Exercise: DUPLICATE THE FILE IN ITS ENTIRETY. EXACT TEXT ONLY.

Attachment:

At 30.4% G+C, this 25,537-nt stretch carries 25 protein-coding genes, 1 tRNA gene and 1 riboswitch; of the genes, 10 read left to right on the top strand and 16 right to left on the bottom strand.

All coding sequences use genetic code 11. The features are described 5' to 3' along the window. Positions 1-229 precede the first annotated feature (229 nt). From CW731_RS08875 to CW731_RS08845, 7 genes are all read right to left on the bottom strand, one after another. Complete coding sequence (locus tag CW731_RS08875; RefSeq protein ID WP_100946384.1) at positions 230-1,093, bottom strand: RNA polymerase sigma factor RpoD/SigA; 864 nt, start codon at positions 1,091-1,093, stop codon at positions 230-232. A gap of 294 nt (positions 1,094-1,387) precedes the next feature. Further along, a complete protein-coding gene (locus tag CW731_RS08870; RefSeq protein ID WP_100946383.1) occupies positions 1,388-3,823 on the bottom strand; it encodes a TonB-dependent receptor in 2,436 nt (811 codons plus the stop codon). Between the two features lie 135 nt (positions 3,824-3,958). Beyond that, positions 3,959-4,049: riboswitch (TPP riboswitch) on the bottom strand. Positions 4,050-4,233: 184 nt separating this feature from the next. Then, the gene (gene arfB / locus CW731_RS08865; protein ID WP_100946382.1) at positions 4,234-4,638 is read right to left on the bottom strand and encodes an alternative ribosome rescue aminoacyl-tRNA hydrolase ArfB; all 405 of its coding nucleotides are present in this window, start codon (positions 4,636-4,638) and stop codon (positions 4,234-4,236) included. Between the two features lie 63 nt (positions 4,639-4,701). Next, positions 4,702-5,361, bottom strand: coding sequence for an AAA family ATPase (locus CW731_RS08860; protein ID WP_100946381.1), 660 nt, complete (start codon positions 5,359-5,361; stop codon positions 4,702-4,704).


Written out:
At 30.4% G+C, this 25,537-nt stretch carries 25 protein-coding genes, 1 tRNA gene and 1 riboswitch; of the genes, 10 read left to right on the top strand and 16 right to left on the bottom strand.

All coding sequences use genetic code 11. The features are described 5' to 3' along the window. Positions 1-229 precede the first annotated feature (229 nt). From CW731_RS08875 to CW731_RS08845, 7 genes are all read right to left on the bottom strand, one after another. Complete coding sequence (locus tag CW731_RS08875; RefSeq protein ID WP_100946384.1) at positions 230-1,093, bottom strand: RNA polymerase sigma factor RpoD/SigA; 864 nt, start codon at positions 1,091-1,093, stop codon at positions 230-232. A gap of 294 nt (positions 1,094-1,387) precedes the next feature. Further along, a complete protein-coding gene (locus tag CW731_RS08870; RefSeq protein ID WP_100946383.1) occupies positions 1,388-3,823 on the bottom strand; it encodes a TonB-dependent receptor in 2,436 nt (811 codons plus the stop codon). Between the two features lie 135 nt (positions 3,824-3,958). Beyond that, positions 3,959-4,049: riboswitch (TPP riboswitch) on the bottom strand. Positions 4,050-4,233: 184 nt separating this feature from the next. Then, the gene (gene arfB / locus CW731_RS08865; protein ID WP_100946382.1) at positions 4,234-4,638 is read right to left on the bottom strand and encodes an alternative ribosome rescue aminoacyl-tRNA hydrolase ArfB; all 405 of its coding nucleotides are present in this window, start codon (positions 4,636-4,638) and stop codon (positions 4,234-4,236) included. Between the two features lie 63 nt (positions 4,639-4,701). Next, positions 4,702-5,361, bottom strand: coding sequence for an AAA family ATPase (locus CW731_RS08860; protein ID WP_100946381.1), 660 nt, complete (start codon positions 5,359-5,361; stop codon positions 4,702-4,704).